The Color of Speed

Three seconds does not always equal three seconds. Our perception of time is greatly skewed by a variety of seemingly unrelated factors, making it easy for us to perceive 3 seconds as 5 seconds, or as 1 second. Since ultimately it is how fast the user thinks our site is that matters, regardless what the stats say, we need to be very aware of these extraneous factors that influence their perception.

One such factor is color. Different hues, values and saturation levels can all influence how a person perceives time. Typically, this can be linked to how “relaxed” or “stressed” a user feels during the wait. The more relaxed they feel, the shorter the wait will feel. It’s entirely possible that a stressed user may feel as though a site is very slow, while a relaxed user may feel that same site is very responsive.

So how do we induce a feeling of relaxation using color? For starters, we can choose blue hues as they elicit the most relaxed feeling state. In sharp contrast, yellow and red hues generate more excitement and thus, more stress. Red is particularly concerning since it also induces a feeling of avoidance and failure, further increasing the level of stress.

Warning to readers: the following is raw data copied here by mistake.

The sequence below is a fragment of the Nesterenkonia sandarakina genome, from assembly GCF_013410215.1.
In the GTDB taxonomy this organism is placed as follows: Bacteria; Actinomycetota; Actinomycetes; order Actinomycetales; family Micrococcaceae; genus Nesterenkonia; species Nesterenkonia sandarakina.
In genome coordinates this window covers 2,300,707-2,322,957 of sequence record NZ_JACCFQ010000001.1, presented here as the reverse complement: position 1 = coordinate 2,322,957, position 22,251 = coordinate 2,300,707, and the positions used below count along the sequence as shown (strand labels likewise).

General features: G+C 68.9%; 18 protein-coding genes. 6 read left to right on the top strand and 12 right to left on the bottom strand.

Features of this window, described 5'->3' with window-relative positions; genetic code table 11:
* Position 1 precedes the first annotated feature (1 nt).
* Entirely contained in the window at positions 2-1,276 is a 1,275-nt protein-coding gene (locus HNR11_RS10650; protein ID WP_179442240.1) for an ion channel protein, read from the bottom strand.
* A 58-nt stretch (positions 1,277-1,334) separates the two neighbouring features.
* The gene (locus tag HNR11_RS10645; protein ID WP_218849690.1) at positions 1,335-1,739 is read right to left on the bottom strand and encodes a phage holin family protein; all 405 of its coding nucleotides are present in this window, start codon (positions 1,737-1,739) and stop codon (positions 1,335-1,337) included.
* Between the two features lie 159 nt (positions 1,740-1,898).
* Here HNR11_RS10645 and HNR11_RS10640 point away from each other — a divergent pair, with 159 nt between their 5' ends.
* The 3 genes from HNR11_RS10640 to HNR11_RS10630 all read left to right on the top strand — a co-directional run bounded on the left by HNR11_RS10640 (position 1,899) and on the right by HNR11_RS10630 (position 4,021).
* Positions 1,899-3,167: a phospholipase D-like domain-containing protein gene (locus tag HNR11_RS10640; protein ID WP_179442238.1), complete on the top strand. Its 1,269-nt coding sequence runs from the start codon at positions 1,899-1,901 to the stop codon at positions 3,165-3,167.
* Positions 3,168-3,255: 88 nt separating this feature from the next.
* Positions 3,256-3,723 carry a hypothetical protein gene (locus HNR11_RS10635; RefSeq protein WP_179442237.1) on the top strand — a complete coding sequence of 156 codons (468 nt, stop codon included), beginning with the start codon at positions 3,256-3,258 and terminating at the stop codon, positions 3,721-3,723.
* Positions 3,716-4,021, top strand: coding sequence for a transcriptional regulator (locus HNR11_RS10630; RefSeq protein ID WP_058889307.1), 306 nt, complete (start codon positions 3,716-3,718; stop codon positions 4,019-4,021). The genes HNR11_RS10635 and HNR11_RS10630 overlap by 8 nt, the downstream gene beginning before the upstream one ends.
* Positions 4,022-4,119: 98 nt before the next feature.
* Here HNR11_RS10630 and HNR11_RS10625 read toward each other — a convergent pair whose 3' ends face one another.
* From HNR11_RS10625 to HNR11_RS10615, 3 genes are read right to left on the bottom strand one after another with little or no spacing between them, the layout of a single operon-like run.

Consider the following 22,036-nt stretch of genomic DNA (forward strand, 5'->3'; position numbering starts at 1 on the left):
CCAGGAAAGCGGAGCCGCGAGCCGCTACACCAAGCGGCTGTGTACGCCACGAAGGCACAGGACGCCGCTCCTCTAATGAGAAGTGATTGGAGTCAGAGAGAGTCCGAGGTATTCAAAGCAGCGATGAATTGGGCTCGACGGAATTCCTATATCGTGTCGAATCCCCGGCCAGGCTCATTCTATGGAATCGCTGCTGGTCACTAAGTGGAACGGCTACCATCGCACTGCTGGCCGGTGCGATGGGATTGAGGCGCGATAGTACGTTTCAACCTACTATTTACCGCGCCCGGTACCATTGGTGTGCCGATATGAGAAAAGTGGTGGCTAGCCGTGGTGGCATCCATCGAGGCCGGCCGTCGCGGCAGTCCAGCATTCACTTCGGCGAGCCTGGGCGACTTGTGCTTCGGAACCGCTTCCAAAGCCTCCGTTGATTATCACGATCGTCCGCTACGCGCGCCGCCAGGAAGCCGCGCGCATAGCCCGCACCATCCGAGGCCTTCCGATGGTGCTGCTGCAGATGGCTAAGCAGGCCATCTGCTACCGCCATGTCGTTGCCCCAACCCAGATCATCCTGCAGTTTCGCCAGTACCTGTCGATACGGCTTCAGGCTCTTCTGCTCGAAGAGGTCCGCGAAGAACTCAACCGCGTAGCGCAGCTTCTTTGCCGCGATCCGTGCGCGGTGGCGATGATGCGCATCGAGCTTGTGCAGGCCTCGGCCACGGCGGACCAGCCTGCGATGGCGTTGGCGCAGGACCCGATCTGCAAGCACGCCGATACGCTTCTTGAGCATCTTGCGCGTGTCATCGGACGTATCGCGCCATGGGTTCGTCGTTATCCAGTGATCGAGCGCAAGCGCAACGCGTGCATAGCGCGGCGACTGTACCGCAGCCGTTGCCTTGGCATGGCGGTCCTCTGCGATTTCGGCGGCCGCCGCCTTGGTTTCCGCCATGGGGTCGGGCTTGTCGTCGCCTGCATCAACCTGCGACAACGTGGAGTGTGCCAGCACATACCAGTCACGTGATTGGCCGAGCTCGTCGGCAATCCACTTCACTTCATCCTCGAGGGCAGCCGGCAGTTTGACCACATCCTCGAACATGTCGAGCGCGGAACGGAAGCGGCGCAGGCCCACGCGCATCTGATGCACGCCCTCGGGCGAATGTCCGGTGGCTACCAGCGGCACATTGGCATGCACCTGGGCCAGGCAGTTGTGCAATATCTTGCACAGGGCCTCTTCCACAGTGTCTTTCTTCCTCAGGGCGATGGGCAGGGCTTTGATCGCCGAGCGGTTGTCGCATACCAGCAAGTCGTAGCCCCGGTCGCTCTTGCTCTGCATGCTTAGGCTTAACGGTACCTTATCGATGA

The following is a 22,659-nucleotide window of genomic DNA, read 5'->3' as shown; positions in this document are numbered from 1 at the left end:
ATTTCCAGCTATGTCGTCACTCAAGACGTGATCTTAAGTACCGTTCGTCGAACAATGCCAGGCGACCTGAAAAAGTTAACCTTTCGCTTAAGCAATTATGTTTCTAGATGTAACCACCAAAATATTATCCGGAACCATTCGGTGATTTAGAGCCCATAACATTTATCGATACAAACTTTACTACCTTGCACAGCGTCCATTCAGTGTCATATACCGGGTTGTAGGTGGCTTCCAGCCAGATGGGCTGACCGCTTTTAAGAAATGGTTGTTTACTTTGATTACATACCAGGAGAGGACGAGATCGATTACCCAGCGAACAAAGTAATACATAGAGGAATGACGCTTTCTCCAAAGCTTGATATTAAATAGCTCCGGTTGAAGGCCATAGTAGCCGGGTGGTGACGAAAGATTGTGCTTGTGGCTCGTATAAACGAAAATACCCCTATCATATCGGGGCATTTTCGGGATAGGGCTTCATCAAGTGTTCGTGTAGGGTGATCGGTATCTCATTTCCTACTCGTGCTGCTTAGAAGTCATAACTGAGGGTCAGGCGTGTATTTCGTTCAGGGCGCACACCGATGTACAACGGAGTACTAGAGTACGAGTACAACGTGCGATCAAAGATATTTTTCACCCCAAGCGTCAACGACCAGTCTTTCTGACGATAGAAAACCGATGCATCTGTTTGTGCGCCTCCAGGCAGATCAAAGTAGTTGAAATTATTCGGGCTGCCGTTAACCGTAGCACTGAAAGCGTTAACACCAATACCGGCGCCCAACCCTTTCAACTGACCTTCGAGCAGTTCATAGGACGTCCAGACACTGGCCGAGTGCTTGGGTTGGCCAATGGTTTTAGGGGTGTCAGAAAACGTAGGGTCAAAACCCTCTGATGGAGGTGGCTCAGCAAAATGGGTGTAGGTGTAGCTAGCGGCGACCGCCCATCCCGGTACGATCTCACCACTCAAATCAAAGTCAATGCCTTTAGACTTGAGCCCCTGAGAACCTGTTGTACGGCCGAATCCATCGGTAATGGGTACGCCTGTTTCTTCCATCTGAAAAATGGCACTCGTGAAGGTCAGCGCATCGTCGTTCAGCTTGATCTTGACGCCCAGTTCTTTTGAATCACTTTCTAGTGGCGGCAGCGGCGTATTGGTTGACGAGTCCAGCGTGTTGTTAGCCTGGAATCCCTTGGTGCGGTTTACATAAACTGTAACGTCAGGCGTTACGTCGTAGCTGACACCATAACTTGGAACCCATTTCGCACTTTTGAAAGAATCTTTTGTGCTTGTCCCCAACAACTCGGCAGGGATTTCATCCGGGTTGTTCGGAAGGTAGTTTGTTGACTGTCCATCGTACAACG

Another important consideration is the saturation level of a given color. Users who view low saturation colors have been shown to be in a more relaxed state than those who view a highly saturated color. This effect is particularly emphasized in environments where contrasts are intense – like computer screens.

Finally, we should consider the value of colors. Pastel colors (high value) result in a more relaxed state, and therefore a shortened perception of time, than lower value colors (darker colors).

Using this knowledge, we can create designs that inherently imply a fast, responsive experience to the user. By no means is this a replacement for taking the time to fine-tune the performance of your site. If used in conjunction with performance optimization techniques, however, you can further optimize the experience of your users by providing them with a site that feels as responsive as the stats say it is.